Cultural news from the Spanish-speaking world
Hola, I’m Barbara. I’m pretty excited to announce my new bi-weekly newsletter about cultural news from the Spanish-speaking world. If you like it, please share widely so that we can talk about these topics with other likeminded people.
So, let’s start.
The Ladino renaissance
For Ladino or Djudeo-Espanyol, the Spanish variant the Sephardic jews spoke in their diaspora, COVID-19 has brought a kind of awakening. UNESCO considers it one of the world’s 6,000 languages at risk of extinction. Despite this gloomy outlook, the Ladino language has benefitted from the pandemic lockdowns. Thanks to distance learning, many people started a Ladino class, as eSefarad is reporting on its website or wanted to know more about the culture of their ancestors. While prior to Covid-19 Liliana Tchukran Benveniste gave her Ladino classes in an office in central Buenos Aires, she is now able to teach the language of her ancestors to interested people from all over the world. For those of you who also follow my blog in German, already know that I was one of them. I could join her classes from Zurich in the early evening hours via Zoom. That was very convenient. It was fun having a language class with people from Argentina, Brazil, Ecuador, the U.S., Spain, and Israel. If you’re interested in learning Ladino and wish to know more about the cultural world of the Sephardic diaspora, Liliana is the person to speak to. Cost is about 30 USD per month with 4 one-hour-long classes each month: https://esefarad.com/?s=curso+ladino
Premio Nadal for Najat El Hachmi
Najat El Hachmi (born Nador/Morocco, 1979) has won the prestigious Nadal novel prize, worth 18,000 Euros. The writer got it for 'El lunes nos querrán'(On Monday they will love us), a novel that illustrates the oppressive lives of two immigrant girls, who live in a suburb of Barcelona. This is how the author herself describes the ambition of her book:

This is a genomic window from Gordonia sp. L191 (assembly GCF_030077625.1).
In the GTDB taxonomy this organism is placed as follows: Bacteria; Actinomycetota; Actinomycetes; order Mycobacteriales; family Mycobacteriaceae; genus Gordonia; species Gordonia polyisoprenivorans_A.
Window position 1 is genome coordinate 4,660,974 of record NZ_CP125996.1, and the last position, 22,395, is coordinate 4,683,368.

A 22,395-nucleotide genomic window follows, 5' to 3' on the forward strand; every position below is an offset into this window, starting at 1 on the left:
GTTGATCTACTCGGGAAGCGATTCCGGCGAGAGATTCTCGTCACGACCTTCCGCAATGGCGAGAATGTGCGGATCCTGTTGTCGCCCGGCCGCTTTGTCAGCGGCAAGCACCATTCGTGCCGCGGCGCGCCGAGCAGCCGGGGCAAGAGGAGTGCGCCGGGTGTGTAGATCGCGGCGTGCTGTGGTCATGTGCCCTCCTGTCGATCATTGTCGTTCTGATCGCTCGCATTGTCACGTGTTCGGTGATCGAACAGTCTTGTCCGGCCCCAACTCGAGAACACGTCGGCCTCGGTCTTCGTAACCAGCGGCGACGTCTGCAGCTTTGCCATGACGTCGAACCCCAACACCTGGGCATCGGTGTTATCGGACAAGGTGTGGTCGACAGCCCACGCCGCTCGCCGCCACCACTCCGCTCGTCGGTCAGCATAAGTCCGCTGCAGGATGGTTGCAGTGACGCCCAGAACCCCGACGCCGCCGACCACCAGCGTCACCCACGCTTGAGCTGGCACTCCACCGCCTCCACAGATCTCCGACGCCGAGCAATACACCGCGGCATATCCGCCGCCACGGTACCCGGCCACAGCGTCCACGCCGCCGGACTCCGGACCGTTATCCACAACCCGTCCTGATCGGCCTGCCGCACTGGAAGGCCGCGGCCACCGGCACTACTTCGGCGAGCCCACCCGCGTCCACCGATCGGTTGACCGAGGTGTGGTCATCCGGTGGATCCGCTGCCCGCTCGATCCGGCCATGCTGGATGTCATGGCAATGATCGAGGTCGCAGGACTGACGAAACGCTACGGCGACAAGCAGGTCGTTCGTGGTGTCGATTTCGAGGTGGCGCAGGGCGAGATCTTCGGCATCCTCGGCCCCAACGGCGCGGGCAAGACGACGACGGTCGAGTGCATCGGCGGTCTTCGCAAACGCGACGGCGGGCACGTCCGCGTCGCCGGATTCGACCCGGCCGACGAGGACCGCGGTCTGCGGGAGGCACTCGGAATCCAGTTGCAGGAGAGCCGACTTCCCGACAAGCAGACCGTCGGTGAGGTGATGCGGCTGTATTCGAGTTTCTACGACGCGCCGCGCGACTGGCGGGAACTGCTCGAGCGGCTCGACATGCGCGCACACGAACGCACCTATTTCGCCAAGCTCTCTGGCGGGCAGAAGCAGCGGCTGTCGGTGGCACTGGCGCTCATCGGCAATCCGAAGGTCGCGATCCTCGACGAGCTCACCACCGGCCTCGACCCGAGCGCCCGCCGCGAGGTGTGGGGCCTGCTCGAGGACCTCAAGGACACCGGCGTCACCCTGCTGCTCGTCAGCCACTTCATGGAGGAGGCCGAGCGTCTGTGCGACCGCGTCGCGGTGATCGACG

"There are two women protagonists, both from Muslim families, who have to grow up on the periphery of the periphery, in a neighbourhood that conditions their lives. It is very hard for them to conquer freedom due to their ethnic origin, sex and social class. I’d like to tell all those women who - in the middle of the 21st century - continue to live in circumstances in which freedom is far away that it is possible to reach it, that there is no life i dignity without freedom." (citation taken from an interview with her in La Vanguardia, the translation is mine)
She gives a more detailed description of the plot in this interview (in castellano):
I also like very much how she describes the process of writing the novel. She apparently felt very much at ease writing parts of the manuscript in Catalan, others in Castellano, both nurturing each other. That’s how multiculturalism works when it works well. Both language versions will be published on February 10, 2021. All her work is published in both Catalan and Castellano.
Winter and summer
While heavy snow falls prevented museums and theatres to open in Madrid last weekend, the Southern hemisphere is in the middle of its summer recess. When it’s hot and sunny, it’s very hard to stay inside. Even though Argentinian president Alberto Fernández and his government have increased COVID restrictions so people have to stay at home some are rich enough to spend their vacation time in secluded gated communities (they are called “country” in Argentina) playing golf and polo. The newspaper Clarín, for example, reported that Costa Esmeralda, a high-end private resort with nice long beaches, was almost fully occupied. All this despite strict restrictions on travel. It’s is a very attractive place, only four (optimistic) car hours away from the capital. If you wish, you can take a look, how to get from central Buenos Aires to Costa Esmeralda. It looks a little bit like an ideal setting for one of Claudia Piñeiro’s thrillers.
Don’t get me wrong. It’s fine with me if people can escape and can continue with their lives in an almost pleasurable way. However, we have to make sure that those in economically less favourable circumstances don’t pay the bill in terms of getting Covid more often. As in other parts of the world, we see that in Argentina COVID-19 may have increased the health gap between those who have to live with the restrictions of the pandemics and those who can afford to live around them.
Final editing: January 13, 2021, 03.30 PM CET.
Since this newsletter is brand-new, let me know about your feedback.